Auction Preview: RM Sotheby’s Andrews Collection Sale 2015

On May 2, a total of 75 cars and a wide assortment of automobilia from the collection of entrepreneur Paul Andrews will be auctioned at no reserve in Fort Worth, Texas, by RM Sotheby’s. Paul and son Chris Andrews have decided to whittle down their collection to a more manageable 15 to 20 vehicles, hence the sale. RM has called it “[a]rguably the most significant private automobile collection ever offered at a single-vendor sale,” and this isn’t just standard auction catalog hyperbole. The collection is deeply impressive both in terms of the significance and rarity of cars as well as in its diversity. Sports cars, luxury cars, customs, prewar classics and racing cars for road course, oval track and drag strip can all be found in the Andrews collection. The impressive time and effort put into building this assortment of vehicles is evident in its quality, and this will be a sale to remember. Picking a handful of favorites from this auction was even harder than usual, but here are five that we will be watching.

1953 Aston Martin DB2/4 Drophead Coupe by Bertone
Presale estimate: $1,400,000 – $1,800,000
Hagerty Price Guide: N/A

Aston Martin made fewer than 1,000 examples of its DB2/4, so it’s already a rare car, but a precious two were drophead coupes with bodywork by Bertone. The Andrews car was first ordered through S.H. Arnolt in Chicago for executive Charles A. Ward by his 60 regional sales managers as a Christmas present. Eventually, it passed to another owner with a blown engine and had a Cobra engine fitted for a time before being restored in the 1980s. It has since been shown at Pebble Beach three times. This is not the kind of car you just find for sale, and the rare Bertone coachwork helps explain why the presale estimate on this Aston is several times the value of a regular DB2/4 drophead.

1962 Shelby 289 Competition Cobra
Presale estimate: $2,200,000 – $2,600,000
Hagerty Price Guide: N/A

Any genuine Cobra is something special, but the race cars attract the most attention because the track is where the legend was born. The Cobra offered from the Andrews collection doesn’t have the most stellar race history, but it is hugely significant as the very first Cobra race car to be sold to the public. Its resume included Nassau and Daytona before making its way to Texas, where it had considerable regional SCCA success as well as a top 10 finish in the 1967 American Road Race of Champions at Daytona. In more recent years, the car has been used by the Andrews in vintage rallies like the Copperstate 1000.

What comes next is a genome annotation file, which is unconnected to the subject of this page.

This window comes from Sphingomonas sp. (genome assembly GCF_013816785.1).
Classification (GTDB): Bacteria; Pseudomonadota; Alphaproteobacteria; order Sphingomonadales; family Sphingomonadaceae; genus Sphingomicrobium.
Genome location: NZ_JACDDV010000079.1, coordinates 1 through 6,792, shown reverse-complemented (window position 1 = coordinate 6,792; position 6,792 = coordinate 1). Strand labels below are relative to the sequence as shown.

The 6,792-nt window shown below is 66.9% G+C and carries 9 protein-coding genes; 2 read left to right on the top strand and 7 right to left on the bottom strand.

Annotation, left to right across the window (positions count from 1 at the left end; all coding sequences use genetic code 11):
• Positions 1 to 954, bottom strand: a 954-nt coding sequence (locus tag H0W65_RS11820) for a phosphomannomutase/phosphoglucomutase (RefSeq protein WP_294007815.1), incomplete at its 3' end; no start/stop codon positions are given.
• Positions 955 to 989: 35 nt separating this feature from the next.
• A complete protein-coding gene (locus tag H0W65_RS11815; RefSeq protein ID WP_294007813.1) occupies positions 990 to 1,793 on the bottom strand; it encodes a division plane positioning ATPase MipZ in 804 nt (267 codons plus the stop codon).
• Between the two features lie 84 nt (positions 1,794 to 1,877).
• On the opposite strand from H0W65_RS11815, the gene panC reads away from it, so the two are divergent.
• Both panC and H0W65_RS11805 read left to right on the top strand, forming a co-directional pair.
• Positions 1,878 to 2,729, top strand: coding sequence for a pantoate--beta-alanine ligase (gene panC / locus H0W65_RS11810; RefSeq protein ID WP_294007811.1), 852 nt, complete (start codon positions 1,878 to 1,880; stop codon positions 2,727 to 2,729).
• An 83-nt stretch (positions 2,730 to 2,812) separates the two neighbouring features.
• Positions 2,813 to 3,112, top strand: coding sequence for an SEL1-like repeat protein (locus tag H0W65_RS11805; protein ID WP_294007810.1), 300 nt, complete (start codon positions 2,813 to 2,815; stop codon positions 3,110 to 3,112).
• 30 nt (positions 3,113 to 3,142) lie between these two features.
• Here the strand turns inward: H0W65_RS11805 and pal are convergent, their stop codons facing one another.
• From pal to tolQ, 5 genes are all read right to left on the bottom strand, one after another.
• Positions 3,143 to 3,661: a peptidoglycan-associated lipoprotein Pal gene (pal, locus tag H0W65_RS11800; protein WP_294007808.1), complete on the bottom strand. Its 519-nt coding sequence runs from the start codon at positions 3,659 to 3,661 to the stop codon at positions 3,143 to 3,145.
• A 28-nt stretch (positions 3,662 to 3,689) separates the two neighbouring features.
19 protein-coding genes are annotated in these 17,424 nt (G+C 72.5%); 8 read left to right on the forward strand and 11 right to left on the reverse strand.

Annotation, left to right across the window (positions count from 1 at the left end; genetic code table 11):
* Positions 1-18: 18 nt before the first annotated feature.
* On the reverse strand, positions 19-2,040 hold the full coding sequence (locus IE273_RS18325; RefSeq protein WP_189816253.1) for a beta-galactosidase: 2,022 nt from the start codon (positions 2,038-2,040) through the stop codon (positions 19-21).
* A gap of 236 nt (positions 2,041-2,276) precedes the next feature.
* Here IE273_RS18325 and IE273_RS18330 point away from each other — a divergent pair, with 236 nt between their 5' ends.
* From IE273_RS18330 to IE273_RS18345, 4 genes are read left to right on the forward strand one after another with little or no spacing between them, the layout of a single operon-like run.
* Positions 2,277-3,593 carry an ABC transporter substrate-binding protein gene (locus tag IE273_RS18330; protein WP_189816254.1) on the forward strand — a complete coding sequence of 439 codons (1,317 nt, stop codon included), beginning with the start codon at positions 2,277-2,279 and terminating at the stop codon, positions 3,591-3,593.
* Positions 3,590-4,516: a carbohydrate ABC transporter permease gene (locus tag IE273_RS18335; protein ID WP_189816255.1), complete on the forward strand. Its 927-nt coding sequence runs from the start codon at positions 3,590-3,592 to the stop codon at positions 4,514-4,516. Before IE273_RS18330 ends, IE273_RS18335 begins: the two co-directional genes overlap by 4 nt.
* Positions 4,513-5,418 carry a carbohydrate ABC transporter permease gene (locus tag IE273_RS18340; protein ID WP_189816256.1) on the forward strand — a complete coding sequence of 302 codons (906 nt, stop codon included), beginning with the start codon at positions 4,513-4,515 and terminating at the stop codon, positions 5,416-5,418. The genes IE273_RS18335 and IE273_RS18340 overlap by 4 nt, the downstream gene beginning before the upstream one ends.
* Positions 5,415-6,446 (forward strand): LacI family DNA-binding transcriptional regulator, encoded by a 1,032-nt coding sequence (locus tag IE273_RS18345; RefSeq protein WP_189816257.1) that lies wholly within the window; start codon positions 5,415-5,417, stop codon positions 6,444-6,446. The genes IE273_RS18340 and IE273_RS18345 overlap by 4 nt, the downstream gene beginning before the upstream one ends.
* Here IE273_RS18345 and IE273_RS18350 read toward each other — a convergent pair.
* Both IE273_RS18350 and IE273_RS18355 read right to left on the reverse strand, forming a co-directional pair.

1953 Cunningham C3 Coupe
Presale estimate: $900,000 – $1,200,000
Hagerty Price Guide: $450,000 – $859,000

In 1952, Briggs Cunningham decided he wanted to build a world-class performance car for the road, but the first C3 built at the shop in West Palm Beach lacked the refinement that Cunningham wanted, so he made an arrangement with Carrozzeria Vignale in Turin to supply bodywork. The C3 was advertised as “combining American engineering with Italian artistry,” and around 30 were built. The one on offer from the Andrews collection, where it has been since 2009, is actually the very first C3 fitted with that gorgeous Vignale coachwork. These hardly ever come up for sale, and given this car’s significance, it’s reasonable to expect a record price here.

1962 Ferrari 400 Superamerica SWB Cabriolet
Presale estimate: $7,000,000 – $8,500,000
Hagerty Price Guide: $3,700,000 – $4,750,000

The 400 Superamerica was one of the most exclusive cars in the world when it came out in 1959, and the cabriolet version was as much at home in front of hotels in Monaco as it was anywhere else. The first owner of the Andrews collection car, however, actually took the car to its limits in hill climbs and even at the Bonneville salt flats of all places, where it recorded 145 mph. Its real significance comes from the fact that before going to Bonneville it was also the car on the Ferrari stand at both the New York and Geneva Motor Shows in 1962. It’s hard to pick a star out of the Andrews collection, but this car is certainly in the running.

1935 Duesenberg Model SJ Town Car
Presale estimate: $3,400,000 – $4,500,000
Hagerty Price Guide: N/A

The prewar selection in the Andrews collection is fantastic and even includes three 16-cylinder cars (two Cadillacs and a Marmon), but the most notable of them is the stunning Duesenberg Model SJ Town Car by Bohman & Schwartz. The car is impressive enough underneath as a supercharged SJ that made 320 horsepower from its 420 cubic inch straight-eight, but the one-off streamlined bodywork is what really sets it apart. Originally designed for actress Mae West, the body was fitted to a car ordered by the widow of the man who had invented the Milky Way and Snickers bars. It cost an incredible $20,000 to build, and is a well-known car to any student of Duesenberg history.

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